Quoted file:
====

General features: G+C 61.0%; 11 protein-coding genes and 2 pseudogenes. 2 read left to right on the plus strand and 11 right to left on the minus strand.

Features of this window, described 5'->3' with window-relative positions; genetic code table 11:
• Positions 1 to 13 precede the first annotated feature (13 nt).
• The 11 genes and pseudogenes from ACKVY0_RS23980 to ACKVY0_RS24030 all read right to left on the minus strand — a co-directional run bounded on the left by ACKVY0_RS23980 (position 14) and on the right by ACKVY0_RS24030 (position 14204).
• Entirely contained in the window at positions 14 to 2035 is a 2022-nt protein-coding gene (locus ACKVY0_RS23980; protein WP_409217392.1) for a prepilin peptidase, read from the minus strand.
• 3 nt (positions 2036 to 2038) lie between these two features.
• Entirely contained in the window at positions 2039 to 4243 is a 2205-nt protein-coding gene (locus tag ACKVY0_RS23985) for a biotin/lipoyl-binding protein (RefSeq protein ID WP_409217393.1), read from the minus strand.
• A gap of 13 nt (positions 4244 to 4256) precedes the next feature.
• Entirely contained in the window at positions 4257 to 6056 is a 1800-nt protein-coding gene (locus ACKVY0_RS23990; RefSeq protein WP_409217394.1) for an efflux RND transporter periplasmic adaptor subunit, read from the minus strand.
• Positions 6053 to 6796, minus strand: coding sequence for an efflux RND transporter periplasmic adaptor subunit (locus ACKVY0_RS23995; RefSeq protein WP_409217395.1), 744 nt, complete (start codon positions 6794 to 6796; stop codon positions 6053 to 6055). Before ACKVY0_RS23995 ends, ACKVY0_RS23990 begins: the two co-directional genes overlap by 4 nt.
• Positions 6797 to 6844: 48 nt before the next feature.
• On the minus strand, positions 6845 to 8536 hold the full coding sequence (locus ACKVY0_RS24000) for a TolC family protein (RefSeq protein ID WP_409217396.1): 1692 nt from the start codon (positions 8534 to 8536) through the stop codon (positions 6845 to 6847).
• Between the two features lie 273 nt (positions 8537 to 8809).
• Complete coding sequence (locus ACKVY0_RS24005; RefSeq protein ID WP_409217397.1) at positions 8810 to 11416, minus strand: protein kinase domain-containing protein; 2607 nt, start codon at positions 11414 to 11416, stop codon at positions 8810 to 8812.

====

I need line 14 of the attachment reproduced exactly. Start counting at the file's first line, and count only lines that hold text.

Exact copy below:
• Complete coding sequence (locus ACKVY0_RS24005; RefSeq protein ID WP_409217397.1) at positions 8810 to 11416, minus strand: protein kinase domain-containing protein; 2607 nt, start codon at positions 11414 to 11416, stop codon at positions 8810 to 8812.